Today's Buy Opportunity: IberiaBank

Welcome to "11 O'Clock Stock." Here at Fool.com, we'll be finding a new great stock at 11 a.m. ET every weekday for 50 days. Better yet, we're so confident in the picks that we're investing $50,000 of the Fool's own money in them! To hear more about the series, click here to see a video from Motley Fool co-founder Tom Gardner. Can't make it at 11 a.m. ET? Come back to Fool.com, and we'll have the article in our Top Stories section 24 hours a day.

As macabre as it might sound, those who survived Europe's medieval Black Death enjoyed greater wealth and prosperity because of less labor competition. A similar phenomenon will likely occur in the American banking system after the recession ends -- the banks that survive will benefit from less competition and stand to thrive once the economy recovers.

IberiaBank (Nasdaq: IBKC  ) is one of those banks. It has been expanding its geographic footprint in the southeastern United States -- particularly in beaten-down southern Florida -- throughout the recession and has all the makings of a winning long-term investment. (You can see a map of its geographic distribution on slide 7 of this presentation.)

Fast facts on IberiaBank

Market capitalization

$1.4 billion

Industry

Banking

Headquarters

Lafayette, La.

Price/ tangible book value

1.3 times

Dividend yield

2.5%

Key competitors

BancorpSouth (NYSE: BXS  ) , Prosperity Bancshares (Nasdaq: PRSP  ) , Regions Financial (NYSE: RF  )

Source: Capital IQ, a division of Standard & Poor's.

3 reasons to buy IberiaBank
Here are the three major reasons I like IberiaBank today:

  1. Opportunistic expansion: IberiaBank avoided the subprime lending mess that got many of its competitors in hot water and intentionally stayed out of the southern Florida housing bubble. While that may have looked foolish (lower case "f") to investors in 2005-2006, Iberia got the last laugh. Since November, it's made three FDIC-assisted acquisitions in Florida (Orion Bank, Century Bank, and Sterling Bank). Its other two FDIC-assisted acquisitions, CapitalSouth (2009) and ANB Financial (2008), gave Iberia additional exposure in Florida, as well as Alabama and Arkansas. What makes FDIC-assisted acquisitions so attractive is the FDIC's loss-share protection, which reduces Iberia's risk if some of its acquired banks' loans fail. In short, by staying patient and conservative, Iberia has been able to expand its geographic footprint quickly and with less risk.
  2. Conservative nature: Even though IberiaBank isn't making much interest income on its $1 billion cash ... it still has $1 billion cash on its balance sheet. Iberia also posts a Tier 1 capital ratio of 20%. By comparison, as of December 2009, Wells Fargo's (NYSE: WFC  ) Tier 1 ratio was 9.3%, Bank of America's (NYSE: BAC  ) 10.4%, and JPMorgan Chase's (NYSE: JPM  ) , 11.1%. Additionally, just 0.91% of Iberia's total assets were "non-performing" (loans at least 90 days past due) -- four full percentage points better than its southeastern competition.
    Source: Company presentation.

    All of these statistics speak well of Iberia's conservative lending practices. 
  3. Smart management: One of Iberia's unique aspects is that its executives work in different locations throughout the Southeast. President and CEO Daryl Bird, for example, works in Lafayette, La., while CFO Anthony Restel is in New Orleans, COO Michael Brown is in Little Rock, Ark., and Chief Credit Officer Gregg Strader is in Greensboro, N.C. That may sound strange, but this dispersion has two purposes: gain a better understanding of multiple markets and reduce geographic concentration in Louisiana (a lesson learned from hurricanes Katrina and Rita).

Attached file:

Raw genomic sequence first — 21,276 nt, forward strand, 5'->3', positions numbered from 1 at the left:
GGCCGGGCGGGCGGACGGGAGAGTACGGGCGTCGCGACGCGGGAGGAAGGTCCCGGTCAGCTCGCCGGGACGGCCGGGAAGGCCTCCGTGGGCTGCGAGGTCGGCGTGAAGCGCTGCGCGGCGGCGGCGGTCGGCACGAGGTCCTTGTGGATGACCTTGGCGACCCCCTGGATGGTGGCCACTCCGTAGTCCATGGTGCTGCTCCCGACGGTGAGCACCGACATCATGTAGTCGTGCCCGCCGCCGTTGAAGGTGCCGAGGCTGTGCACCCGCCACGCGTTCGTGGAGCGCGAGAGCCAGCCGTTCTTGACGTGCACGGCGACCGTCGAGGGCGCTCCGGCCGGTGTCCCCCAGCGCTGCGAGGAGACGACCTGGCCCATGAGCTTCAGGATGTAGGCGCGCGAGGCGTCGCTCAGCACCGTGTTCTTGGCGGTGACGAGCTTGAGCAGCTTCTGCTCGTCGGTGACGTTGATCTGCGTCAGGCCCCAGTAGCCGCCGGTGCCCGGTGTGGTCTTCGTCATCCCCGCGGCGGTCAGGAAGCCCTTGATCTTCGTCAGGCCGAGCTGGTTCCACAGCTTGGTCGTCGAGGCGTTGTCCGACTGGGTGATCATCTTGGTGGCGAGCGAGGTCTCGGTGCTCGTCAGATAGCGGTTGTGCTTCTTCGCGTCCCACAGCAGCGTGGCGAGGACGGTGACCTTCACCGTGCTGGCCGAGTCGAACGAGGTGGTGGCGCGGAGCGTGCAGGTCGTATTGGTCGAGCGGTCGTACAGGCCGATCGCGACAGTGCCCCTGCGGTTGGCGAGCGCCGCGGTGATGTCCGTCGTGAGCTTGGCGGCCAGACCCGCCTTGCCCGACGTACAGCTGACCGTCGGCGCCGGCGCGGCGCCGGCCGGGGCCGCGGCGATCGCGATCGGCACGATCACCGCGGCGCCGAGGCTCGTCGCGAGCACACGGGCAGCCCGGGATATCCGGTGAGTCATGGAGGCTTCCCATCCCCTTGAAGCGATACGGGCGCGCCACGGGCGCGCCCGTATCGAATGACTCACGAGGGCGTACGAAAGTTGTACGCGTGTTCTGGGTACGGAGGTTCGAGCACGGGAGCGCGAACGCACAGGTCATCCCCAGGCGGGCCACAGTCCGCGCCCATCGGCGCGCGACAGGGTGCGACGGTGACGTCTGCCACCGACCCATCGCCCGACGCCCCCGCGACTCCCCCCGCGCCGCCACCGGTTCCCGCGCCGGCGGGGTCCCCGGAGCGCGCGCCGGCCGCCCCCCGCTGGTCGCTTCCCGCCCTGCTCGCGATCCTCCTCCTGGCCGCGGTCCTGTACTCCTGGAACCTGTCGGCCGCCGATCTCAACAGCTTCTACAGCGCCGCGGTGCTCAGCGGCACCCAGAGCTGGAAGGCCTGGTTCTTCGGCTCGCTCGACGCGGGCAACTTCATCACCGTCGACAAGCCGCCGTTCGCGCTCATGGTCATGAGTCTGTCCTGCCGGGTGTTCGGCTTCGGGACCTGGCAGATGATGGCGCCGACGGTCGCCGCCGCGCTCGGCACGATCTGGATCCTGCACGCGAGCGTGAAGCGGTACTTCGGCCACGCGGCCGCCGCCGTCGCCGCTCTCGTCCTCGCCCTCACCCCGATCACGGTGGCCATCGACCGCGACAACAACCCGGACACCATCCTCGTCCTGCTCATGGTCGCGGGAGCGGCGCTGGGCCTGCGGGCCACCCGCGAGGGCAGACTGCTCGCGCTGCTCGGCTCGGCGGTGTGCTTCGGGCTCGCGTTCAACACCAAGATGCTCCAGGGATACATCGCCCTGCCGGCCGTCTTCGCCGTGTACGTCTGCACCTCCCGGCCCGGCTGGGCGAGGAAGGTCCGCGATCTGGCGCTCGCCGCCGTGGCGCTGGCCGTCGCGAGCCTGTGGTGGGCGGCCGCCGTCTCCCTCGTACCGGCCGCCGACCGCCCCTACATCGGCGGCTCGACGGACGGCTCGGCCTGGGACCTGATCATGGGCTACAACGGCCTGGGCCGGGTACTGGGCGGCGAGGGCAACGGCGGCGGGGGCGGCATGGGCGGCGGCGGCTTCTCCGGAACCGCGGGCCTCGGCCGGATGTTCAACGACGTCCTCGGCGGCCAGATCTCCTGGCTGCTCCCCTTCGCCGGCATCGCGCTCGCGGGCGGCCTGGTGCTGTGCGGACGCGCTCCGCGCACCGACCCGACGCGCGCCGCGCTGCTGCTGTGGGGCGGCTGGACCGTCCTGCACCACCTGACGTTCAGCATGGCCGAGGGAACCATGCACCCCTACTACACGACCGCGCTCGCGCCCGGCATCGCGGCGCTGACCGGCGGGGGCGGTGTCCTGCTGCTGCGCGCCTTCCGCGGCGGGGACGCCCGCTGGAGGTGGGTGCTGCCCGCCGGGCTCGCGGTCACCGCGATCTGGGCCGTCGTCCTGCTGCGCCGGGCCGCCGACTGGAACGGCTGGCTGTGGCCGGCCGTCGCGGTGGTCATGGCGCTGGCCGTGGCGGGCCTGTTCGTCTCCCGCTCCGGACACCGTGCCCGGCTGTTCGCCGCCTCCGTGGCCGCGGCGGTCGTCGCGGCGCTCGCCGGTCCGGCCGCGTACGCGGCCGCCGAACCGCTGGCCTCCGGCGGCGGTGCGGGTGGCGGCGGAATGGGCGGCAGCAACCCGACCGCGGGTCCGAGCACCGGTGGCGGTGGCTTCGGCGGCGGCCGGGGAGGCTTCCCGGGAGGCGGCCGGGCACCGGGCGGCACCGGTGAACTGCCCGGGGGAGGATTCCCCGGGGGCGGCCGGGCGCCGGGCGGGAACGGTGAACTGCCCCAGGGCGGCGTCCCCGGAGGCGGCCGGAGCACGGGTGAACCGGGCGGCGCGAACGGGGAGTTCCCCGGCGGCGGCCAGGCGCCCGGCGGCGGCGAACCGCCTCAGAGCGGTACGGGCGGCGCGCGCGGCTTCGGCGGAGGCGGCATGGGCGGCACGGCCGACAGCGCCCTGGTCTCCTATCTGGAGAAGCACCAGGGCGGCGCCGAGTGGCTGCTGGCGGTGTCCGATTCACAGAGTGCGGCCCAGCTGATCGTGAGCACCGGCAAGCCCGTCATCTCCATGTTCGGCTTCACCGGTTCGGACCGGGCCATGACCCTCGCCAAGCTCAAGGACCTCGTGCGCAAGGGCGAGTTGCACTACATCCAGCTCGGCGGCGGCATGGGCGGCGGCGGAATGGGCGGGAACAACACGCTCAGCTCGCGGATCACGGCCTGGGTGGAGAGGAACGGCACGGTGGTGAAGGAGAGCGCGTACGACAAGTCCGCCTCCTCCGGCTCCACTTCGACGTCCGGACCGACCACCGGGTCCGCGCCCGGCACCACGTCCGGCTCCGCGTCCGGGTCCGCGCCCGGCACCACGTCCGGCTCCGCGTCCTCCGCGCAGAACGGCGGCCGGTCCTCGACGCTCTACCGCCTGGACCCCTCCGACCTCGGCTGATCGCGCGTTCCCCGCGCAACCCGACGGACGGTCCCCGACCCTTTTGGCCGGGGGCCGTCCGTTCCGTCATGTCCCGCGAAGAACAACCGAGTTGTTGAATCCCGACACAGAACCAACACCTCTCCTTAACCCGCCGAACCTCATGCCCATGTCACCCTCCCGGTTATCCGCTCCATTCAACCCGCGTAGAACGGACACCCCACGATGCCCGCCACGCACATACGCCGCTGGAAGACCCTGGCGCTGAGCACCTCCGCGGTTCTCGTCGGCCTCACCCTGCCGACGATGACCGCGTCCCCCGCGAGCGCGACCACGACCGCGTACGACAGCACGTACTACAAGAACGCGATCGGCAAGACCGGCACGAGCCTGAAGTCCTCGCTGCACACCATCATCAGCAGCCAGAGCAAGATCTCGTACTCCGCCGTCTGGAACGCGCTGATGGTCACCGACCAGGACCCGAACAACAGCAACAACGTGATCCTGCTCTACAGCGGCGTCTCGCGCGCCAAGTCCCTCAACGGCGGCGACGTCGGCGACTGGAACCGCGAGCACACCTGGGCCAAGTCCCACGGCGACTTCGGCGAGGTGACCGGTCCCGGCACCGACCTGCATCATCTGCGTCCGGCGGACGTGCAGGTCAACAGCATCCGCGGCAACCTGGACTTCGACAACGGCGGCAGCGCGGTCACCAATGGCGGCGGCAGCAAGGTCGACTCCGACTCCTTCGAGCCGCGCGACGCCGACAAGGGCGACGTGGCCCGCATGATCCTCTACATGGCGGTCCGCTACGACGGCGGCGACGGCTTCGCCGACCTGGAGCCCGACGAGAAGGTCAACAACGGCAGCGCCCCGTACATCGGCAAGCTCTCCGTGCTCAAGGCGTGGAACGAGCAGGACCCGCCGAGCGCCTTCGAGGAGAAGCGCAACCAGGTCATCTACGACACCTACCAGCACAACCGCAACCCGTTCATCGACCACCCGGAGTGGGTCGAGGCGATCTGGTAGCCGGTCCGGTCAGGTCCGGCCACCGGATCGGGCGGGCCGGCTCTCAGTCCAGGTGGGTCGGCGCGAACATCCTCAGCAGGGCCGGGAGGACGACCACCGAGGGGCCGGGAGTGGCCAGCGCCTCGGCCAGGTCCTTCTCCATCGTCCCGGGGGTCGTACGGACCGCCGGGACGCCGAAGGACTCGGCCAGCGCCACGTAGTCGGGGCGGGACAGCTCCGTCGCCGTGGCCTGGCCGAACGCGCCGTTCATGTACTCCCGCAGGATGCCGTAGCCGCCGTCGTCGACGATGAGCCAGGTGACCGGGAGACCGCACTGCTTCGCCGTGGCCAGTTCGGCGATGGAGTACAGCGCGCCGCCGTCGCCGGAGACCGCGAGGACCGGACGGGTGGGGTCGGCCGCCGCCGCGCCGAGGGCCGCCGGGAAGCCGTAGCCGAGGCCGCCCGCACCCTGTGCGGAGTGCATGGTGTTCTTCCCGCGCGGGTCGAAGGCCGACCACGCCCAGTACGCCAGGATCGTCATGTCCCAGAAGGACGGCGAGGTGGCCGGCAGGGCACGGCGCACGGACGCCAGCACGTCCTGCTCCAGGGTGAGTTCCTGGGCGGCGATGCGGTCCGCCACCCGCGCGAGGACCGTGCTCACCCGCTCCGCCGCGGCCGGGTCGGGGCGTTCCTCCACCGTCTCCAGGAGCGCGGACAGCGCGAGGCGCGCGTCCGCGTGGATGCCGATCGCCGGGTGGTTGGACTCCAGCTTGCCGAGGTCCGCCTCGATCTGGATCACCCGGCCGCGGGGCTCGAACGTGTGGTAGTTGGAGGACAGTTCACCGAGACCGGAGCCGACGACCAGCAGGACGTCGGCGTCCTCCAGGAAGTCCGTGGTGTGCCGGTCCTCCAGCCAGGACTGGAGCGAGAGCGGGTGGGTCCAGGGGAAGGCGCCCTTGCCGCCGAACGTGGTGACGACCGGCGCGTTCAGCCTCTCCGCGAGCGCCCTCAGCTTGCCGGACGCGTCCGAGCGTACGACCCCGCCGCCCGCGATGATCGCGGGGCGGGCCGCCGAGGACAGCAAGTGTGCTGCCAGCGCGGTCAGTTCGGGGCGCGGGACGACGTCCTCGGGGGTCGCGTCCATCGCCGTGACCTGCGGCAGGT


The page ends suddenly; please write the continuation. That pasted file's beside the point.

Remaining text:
Mind your risks
Before you consider buying shares of Iberia for your portfolio, be sure to consider the risks to my thesis, including:

  1. A persistently low interest rate environment will keep Iberia's net interest income and earnings under pressure.
  2. With the majority of its operations located in and around the Gulf of Mexico, Iberia's business could be hurt by hurricane activity or other natural or man-made disasters (i.e., the BP spill).
  3. The FDIC loss-sharing agreements have finite lives (five years for commercial loans and 10 years for residential loans) and don't save Iberia from all losses incurred from non-performing loans at the acquired banks. In other words, Iberia would still get stung if a lot of those acquired South Florida loans go under.
  4. Banks are heavily regulated, and even more so now that the Dodd-Frank Bill is in effect. Increased FDIC insurance costs, heightened scrutiny of the fees that banks charge customers, and other restrictions may keep earnings growth suppressed.
  5. A sustained recession in the southeastern U.S. could lead to more foreclosures and loan delinquencies than Iberia planned for.

These are each meaningful risks, but I think the opportunity here outweighs them. Still, it's important to go into this investment with your eyes wide open.

Valuation
Running a traditional discounted cash flow model on a bank stock is a difficult task for two reasons. First, debt is a raw material to a bank much like lumber is to a homebuilder, so defining a bank's true enterprise value is an exercise in futility. Second, a bank's capital expenditures are also tricky to classify, making free cash flow measurement a harrowing chore.

As a result, we'll focus on Iberia's equity (book) value to get an idea of what it could be worth. With Iberia stock trading for around $50, and considering its book and tangible book values are $48.31 and $38.71 per share, respectively, let's compare its current P/BV and P/TBV to the historical averages.

Metric

Current

5-Year Average

10-Year Average

Price to book

1.04 times

1.48

1.54

Price to tangible book

1.30 times

2.45

2.38

Source: Capital IQ, a division of Standard and Poor's, as of Aug. 12.

Based on this, it wouldn't be a stretch to see Iberia back in the range of $70-$80 per share if and when the Southeastern economic recovery strengthens.